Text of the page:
Electrocuting Baby Doll- Yeah, this one definitely needs a new name. So the basic premise of this one is that it's a baby doll that provides an electric shock when you touch it. Like a Cabbage Patch Kid with a taser built into it or something. It would have a couple of uses. The primary use would be for training dogs or other pets of expecting first time parents. Basically training the dog that it's not cool to touch the little humans. It wouldn't be such a strong shock that it would do any real harm to the dog, but enough to keep it from touching the baby again. Oh, and if you decide to steal this idea and then find out that the expectant parents with pets market isn't quite big enough to make a profit, I guess you could expand and maybe require all registered sex offenders to take one of the dolls as well. You could turn up the voltage for them. Their addresses are already online so you could just go door to door.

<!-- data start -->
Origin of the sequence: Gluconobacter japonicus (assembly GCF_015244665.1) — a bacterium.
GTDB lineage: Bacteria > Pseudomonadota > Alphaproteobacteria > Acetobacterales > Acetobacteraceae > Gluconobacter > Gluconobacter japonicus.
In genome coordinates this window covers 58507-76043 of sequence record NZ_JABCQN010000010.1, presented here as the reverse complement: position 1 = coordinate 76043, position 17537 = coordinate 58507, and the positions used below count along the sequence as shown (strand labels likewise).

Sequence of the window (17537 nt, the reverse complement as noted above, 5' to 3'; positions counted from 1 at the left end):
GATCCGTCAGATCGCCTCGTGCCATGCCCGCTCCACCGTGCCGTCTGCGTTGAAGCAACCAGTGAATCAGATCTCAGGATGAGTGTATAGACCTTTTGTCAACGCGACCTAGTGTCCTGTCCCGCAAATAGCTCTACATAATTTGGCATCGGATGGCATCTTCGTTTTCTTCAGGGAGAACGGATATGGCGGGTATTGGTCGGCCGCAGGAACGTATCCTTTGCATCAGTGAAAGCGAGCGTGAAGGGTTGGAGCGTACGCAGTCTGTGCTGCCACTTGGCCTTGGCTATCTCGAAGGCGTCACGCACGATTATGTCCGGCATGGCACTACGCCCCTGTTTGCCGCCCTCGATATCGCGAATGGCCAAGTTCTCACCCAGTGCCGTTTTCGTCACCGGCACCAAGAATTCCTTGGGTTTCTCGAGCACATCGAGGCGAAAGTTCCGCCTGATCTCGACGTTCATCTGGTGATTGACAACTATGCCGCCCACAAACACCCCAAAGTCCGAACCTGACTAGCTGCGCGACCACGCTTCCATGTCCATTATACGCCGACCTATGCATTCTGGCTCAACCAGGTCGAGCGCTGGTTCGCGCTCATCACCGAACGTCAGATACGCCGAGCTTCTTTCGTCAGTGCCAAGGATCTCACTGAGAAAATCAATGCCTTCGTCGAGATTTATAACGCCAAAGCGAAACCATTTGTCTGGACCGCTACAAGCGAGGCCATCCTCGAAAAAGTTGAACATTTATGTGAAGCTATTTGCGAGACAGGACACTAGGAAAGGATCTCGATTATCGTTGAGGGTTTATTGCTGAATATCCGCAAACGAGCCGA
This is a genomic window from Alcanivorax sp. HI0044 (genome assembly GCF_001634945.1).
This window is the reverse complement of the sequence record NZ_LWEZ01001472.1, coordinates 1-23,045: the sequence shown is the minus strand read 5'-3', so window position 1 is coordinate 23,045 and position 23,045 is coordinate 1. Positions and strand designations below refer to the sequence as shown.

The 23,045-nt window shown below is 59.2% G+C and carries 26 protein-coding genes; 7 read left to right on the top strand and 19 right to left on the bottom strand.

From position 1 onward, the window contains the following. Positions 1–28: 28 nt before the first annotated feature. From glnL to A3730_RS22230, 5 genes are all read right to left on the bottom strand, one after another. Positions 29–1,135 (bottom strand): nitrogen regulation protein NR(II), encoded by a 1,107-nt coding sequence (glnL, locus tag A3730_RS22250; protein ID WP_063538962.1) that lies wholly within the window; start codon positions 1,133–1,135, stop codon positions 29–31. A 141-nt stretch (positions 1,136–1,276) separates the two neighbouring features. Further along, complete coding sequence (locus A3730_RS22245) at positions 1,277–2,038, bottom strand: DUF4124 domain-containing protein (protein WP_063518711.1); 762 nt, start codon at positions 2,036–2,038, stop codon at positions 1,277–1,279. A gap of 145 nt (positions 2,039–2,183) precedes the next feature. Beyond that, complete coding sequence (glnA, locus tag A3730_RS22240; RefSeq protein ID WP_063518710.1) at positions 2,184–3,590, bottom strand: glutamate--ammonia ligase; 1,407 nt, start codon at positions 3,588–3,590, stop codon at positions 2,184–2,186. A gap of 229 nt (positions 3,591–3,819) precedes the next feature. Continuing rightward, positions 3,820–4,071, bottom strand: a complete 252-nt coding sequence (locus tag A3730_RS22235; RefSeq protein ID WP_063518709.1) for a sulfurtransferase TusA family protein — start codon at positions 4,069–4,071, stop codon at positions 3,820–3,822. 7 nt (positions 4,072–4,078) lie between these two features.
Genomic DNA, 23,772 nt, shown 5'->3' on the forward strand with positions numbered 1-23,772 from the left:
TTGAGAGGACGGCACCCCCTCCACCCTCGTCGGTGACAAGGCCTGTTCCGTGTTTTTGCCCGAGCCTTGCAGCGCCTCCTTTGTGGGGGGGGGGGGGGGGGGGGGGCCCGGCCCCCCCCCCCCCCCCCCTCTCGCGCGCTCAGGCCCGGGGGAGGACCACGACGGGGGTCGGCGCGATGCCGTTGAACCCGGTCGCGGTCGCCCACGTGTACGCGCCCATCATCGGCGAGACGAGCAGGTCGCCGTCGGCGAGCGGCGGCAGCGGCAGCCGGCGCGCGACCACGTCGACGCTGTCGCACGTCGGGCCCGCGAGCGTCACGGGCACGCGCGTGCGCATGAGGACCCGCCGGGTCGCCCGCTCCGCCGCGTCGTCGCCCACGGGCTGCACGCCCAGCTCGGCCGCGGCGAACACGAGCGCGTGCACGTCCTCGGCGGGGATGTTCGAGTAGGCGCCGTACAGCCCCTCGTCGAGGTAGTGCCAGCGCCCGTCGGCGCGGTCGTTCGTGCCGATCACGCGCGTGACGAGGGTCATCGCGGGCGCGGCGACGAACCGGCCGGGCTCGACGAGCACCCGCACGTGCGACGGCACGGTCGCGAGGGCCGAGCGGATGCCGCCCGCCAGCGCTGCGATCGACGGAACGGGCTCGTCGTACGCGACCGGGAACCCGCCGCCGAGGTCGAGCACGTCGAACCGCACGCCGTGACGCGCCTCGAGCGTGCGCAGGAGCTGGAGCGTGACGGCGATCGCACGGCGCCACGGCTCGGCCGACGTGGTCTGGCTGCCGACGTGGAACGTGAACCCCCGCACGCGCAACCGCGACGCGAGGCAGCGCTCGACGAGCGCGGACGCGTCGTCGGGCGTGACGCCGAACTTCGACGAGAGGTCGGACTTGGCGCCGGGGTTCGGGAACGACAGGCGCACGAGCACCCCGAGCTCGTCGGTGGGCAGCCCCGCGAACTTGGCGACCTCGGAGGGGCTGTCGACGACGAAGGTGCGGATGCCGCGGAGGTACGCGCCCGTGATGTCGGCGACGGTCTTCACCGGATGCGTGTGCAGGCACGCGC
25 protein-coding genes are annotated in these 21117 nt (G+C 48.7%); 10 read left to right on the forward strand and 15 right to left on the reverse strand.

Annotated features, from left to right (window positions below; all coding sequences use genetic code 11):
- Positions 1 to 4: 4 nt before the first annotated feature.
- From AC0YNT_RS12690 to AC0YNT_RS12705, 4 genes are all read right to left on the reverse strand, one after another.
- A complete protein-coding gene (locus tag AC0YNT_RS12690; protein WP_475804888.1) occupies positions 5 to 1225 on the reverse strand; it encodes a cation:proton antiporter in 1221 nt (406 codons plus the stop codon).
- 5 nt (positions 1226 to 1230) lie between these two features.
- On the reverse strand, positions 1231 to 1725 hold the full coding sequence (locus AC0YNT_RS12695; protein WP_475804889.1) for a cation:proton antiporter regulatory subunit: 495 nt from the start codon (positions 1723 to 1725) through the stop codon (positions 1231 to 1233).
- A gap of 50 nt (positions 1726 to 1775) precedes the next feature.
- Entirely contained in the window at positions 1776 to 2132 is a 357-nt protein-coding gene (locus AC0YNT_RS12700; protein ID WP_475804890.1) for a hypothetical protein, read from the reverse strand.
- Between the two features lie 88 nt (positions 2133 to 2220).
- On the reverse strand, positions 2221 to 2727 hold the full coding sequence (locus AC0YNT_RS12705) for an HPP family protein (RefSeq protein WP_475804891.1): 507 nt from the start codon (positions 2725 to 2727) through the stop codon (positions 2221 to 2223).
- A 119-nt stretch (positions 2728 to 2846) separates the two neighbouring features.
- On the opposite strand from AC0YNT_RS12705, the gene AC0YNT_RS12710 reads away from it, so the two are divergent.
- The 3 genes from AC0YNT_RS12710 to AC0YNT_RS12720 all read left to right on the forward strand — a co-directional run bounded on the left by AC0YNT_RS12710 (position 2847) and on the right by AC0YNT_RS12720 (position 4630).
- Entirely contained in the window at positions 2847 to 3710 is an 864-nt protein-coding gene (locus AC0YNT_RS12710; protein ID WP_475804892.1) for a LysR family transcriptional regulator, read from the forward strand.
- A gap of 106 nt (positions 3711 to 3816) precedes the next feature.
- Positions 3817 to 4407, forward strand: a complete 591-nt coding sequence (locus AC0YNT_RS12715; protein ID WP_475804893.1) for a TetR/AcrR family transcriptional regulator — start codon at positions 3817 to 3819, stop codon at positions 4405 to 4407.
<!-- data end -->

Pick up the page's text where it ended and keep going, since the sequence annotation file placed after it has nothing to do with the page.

Screw-Off Chicken Bucket. So this one is basically just a screw-off bottom of the paper buckets that are used by KFC, Bojangles, and other fried chicken places (check local listings). Within the screw-off bottom, they would store plastic silverware, napkins, and maybe some plates. I just think it makes more sense to have this as part of the bucket, instead of requiring chicken buyers to take an extra bag just for napkins, silverware, and other things. Why not just put these things in a false-bottom, screw-off portion of the bucket itself? I think one of the reasons this one hasn't made it to market yet is because most people probably think there is a better overall chicken delivery system than the bucket. I mean, if the bucket went away, then so would the need for the yet to be developed screw-off bottom. It's one of the few foods that is delivered in bucket form. But I guess the bucket isn't really going anywhere, so you can borrow this idea and give it to KFC if you want.